IMO the KDE “Falkon” browser, which I’ve now used for all of a two days under Leap 15.1, is excellent. It’s much faster than Firefox, it displayed TV programs straight away with no fuss or licencing problems, it imported Firefox bookmarks without any problems, and it’s easy to use. It also doesn’t seem to have the JSON file-protection issues which bedevil Firefox (though not in my experience) and Epiphany, and result in continuous hard-drive usage.
The one thing it cannot do is install Privacy Badger. In fact installation of any third-party extension apparently requires Python & QT development skills, and the AdBlocker plugin obviously isn’t intended to stop trackers.
Leap 15.1 runs version 3.0.1 released in 2018, and the KDE website states the latest version (3.1.0 I think) was released in 2019.
So does anyone know where Falkon’s future lies? Will it forever languish in 2019? (And yes, an upgrade to 15.2 will happen soon, but this isn’t an O/S version-related question.)
Thanks Deano, the Reddit discussion was interesting with 37 replies to a very similar thread. In general, users who have discovered Falkon really like it.
However there’s a perceived lack of maintenance due to infrequent updates, and users cannot install extensions (a show-stopper for some, including me).
The comment about infrequent updates may be a little unfair since most of the critical work is done by QtWebEngine, which is frequently updated via automatic updates of each distribution (confirmed by my own experience with TV-on-demand). Falkon also fits better into KDE Plasma, and it’s faster than FF or Chrome.
On the issue of trackers, the FF / Chrome / Android extension Privacy Badger released by Electronic Frontiers Foundation (EFF) is changing (or has) so it’s “learning” is not done locally but downloaded as a pre-learned list since local learning may allow “fingerprinting” of individual users. - see https://www.eff.org/deeplinks/2020/10/privacy-badger-changing-protect-you-better On my own system, the Badger has blocked 1,133 potential tracking domains (using the downloaded list, I think), and local learning can be enabled if desired.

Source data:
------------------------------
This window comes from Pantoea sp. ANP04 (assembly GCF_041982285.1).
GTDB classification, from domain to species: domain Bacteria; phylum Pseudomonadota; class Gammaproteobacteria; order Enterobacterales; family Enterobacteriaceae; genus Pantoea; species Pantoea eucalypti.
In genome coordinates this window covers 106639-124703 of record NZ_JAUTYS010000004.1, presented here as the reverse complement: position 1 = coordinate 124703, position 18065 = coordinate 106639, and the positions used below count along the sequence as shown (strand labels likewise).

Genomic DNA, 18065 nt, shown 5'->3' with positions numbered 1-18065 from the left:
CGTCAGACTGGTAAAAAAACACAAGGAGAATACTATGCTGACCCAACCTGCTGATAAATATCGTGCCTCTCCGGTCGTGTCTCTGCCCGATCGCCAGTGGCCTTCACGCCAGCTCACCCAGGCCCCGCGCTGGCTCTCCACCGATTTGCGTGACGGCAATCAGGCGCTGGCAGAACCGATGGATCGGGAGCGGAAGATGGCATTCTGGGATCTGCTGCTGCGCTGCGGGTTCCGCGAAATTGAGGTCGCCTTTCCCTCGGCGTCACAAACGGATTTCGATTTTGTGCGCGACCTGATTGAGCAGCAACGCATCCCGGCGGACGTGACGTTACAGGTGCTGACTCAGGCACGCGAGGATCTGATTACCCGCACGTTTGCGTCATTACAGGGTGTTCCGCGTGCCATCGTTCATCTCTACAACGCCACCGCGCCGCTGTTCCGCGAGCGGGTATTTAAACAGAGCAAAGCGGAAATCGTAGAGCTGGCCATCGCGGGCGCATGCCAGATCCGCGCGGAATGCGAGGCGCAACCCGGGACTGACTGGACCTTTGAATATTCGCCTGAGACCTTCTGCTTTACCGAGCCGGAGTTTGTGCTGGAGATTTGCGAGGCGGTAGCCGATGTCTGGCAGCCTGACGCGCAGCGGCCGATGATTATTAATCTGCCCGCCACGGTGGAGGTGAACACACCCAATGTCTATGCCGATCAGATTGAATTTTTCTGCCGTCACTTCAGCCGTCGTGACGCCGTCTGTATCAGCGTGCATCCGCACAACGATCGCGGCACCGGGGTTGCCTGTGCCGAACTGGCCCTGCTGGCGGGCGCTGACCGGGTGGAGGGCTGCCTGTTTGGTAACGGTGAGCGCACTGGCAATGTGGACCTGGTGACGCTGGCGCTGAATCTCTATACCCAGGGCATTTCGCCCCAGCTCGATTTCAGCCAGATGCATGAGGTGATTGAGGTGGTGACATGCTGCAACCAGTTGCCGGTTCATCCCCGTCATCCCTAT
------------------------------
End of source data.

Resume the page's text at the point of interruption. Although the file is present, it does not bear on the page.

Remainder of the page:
From the little I understand of Qt bus architecture, it appears Falkon communicates with QtWebEngine, which does all the hard work, and QtWebEngine is “based on” Chromium which supports Chrome extensions.
And a 2019 post on the Qt bugfix website “Support some of Chrome extensions API” - see https://bugreports.qt.io/browse/QTBUG-51185 - suggests it might be possible for any browser using QtWebEngine to use this API so users can install Chrome extensions. Perhaps Chrome extensions could even be installed independently at the QtWebEngine level by a SysAdmin.
Would anyone more familiar with browser / QtWebEngine architecture please shed more light on this subject?
Has this API been implemented, and if so, is it used directly by the four browsers listed above which, essentially, just provide a convenient GUI?
Does Leap 15.3 support Chrome extensions now anyway?
Sorry, I didn’t phrase that question properly… I meant to ask whether the Falkon package included in Leap 15.3 (or even its QtWebEngine backend) supported Chrome extensions?
The 2019 note on the Qt website mentioned above suggests backend support for Chrome extensions would be desirable, and in that case I imagine browsers using the QtWebEngine need only implement a GUI using the API. It would be better from a system-management point of view also.